Canary in the Coalmine
Are you a canary in our collective coal mine?
Emotions are messengers from our inner world—which includes our mind, body and spirit.
Perhaps your joy is communicating that a need has been met: “Yay, tacos!”
Or your anger is indicating that a boundary has been crossed: “Boo, misogyny!”
While both the head and heart are certainly impacted by external sources, emotions, themselves, are our internal alarm system.
This alarm goes off to indicate something important.
And some of your emotional alarms have pretty potent messages that require attention--not just to personal matters, but to the world around us.
These emotional alarms extend beyond your individual experience into the collective experience. Often these deep feelings are calling your attention to global injustice and suffering.
Some of us are particularly attuned to feeling. These folks are often called overly sensitive—some are pathologized.
But, like the canary in the coal mine whose death foretells danger, sensitive humans are highly attuned to the metaphoric societal gas.
These people and their feelings are the world’s canaries—if ignored, they become our harbingers of doom.
If we were to listen to them and value their feelings, society would change, because we would become more aware of current or potential issues and insist upon rightful action.
But there are powers that benefit from our collective inaction.
So, those powers have led people to perceive that our emotions are bad—something to avoid and destroy. We shame and dismiss those that have such strong feelings. We are taught to squelch those feelings in ourselves.
We medicate any remaining feelings into neutrality, rather than collectively address the systemic issues that create the feelings.
All the above is a great way to turn off the societal alarm system. Instead of acknowledging that there is something wrong with the system at large, we are taught to perceive that the issue is at the personal level.
I’ve been learning that this “person centered approach versus a system centered approach” in this context is rooted in colonialism, as it gets people to adapt to an established system. And anyone who doesn’t adapt to and adopt the system becomes pathologized.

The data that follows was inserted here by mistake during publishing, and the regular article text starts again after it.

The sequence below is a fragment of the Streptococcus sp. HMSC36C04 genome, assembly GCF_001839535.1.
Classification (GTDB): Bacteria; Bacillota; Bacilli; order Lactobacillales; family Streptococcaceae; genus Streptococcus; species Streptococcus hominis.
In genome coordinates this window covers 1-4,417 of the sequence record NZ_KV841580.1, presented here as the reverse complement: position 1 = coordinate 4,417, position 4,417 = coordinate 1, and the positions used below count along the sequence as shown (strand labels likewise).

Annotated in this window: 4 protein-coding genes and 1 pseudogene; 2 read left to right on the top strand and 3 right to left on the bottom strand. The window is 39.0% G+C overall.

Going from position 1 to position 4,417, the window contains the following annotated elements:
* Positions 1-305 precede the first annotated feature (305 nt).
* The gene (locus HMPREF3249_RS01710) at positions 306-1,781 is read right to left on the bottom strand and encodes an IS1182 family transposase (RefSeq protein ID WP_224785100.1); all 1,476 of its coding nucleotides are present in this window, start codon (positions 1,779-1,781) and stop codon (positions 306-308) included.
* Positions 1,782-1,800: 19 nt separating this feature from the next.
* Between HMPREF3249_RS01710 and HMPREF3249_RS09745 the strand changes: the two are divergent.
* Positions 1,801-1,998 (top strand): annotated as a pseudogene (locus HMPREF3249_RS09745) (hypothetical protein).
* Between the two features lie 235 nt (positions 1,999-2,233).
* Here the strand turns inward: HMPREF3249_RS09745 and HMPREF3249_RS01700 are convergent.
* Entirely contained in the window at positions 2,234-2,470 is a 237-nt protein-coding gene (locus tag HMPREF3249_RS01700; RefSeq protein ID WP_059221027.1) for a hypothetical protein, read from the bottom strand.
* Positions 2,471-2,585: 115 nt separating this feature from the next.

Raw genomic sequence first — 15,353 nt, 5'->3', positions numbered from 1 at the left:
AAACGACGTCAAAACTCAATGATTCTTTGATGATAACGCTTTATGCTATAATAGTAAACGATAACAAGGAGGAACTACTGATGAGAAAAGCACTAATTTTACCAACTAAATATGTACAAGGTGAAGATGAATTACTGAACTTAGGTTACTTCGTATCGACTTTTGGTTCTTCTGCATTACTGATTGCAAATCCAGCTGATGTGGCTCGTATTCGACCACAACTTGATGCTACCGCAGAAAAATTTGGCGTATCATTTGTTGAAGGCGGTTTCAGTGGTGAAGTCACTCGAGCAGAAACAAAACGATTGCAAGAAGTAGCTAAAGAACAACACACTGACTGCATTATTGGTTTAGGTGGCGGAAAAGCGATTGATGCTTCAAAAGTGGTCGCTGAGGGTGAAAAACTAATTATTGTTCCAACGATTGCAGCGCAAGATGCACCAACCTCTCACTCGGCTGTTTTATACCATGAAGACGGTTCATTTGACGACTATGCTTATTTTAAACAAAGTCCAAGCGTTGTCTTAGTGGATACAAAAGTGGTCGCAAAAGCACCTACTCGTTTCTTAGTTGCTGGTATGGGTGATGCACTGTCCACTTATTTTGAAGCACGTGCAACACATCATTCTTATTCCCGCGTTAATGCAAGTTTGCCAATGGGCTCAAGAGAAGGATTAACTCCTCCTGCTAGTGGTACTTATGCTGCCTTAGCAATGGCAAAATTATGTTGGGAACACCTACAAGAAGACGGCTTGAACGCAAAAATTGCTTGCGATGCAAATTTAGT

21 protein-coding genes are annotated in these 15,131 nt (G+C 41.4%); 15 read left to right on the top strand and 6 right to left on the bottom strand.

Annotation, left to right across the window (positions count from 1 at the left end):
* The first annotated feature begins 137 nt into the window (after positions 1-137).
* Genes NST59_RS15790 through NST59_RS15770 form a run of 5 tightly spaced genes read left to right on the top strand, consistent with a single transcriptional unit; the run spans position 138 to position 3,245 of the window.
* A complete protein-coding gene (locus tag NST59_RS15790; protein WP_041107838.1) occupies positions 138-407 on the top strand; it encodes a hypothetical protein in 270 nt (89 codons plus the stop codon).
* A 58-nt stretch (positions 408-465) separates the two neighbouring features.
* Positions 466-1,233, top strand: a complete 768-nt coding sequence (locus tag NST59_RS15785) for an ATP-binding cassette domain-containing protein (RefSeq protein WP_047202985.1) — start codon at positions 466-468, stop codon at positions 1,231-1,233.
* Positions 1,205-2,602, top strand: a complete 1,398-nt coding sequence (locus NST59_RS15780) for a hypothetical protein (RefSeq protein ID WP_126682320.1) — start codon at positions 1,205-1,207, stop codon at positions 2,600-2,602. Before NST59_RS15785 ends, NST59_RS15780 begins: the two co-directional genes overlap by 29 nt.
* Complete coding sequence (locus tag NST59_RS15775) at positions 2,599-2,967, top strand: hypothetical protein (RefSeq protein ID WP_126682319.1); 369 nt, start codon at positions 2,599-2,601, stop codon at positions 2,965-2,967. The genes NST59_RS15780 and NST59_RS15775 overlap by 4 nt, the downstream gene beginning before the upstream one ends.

An example of this that comes to mind is Drapetomania, which was established as a mental illness to explain why enslaved Africans would flee captivity. Rather than accept that enslaving humans is the illness, the person fleeing becomes pathologized. Doing so signals to society to ignore the actual issue.
Americans tend to be comfortable with this approach, because it piggybacks on our “rugged individualism.” And this approach isn’t inherently bad, but it can be very out of balance.
Some people are additionally vulnerable to personalization due to childhood.
When a parent is abusive, we struggle to recognize them as the source of the issue, due to our dependence on them. Therefore we will internalize the disharmony and perceive that it must be us, not them. It’s a way to try to maintain power in a powerless situation by making us feel that if we change our behavior then our parent/s will stop being abusive.
Society—especially those in power—mirrors the parental relationship. We internalize the disharmony to reclaim power in a powerless world.
If you have big feelings, your feelings are not the issue.
I invite you to stop buying into this mentality. You are often having a reasonable response to the world around you. It doesn’t mean that you don’t need support, in whatever form, to help you navigate in this world and regulate your responses. But pathologizing and numbing the feelings is focusing on the effects of disharmony rather than the cause.
What could happen if we turned our attention more towards the systems that harm us rather than silencing the canaries?